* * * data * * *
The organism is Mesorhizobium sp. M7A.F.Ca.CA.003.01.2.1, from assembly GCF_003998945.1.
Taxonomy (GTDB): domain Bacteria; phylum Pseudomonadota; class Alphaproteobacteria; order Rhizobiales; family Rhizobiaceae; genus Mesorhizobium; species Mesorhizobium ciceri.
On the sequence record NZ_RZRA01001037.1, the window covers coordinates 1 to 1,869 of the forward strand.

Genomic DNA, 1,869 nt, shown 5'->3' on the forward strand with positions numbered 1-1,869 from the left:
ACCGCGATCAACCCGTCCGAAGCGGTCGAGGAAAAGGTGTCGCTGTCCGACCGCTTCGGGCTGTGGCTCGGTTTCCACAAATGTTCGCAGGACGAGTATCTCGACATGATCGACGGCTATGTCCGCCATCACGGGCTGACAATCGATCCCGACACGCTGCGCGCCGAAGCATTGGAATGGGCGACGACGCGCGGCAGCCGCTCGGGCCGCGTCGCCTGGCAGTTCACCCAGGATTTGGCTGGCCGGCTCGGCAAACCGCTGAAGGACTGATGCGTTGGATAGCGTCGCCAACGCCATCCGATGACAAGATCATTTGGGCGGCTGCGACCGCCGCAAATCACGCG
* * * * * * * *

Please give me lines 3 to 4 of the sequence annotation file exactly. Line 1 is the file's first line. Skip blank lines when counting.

On the sequence record NZ_RZRA01001037.1, the window covers coordinates 1 to 1,869 of the forward strand.

Genomic DNA, 1,869 nt, shown 5'->3' on the forward strand with positions numbered 1-1,869 from the left: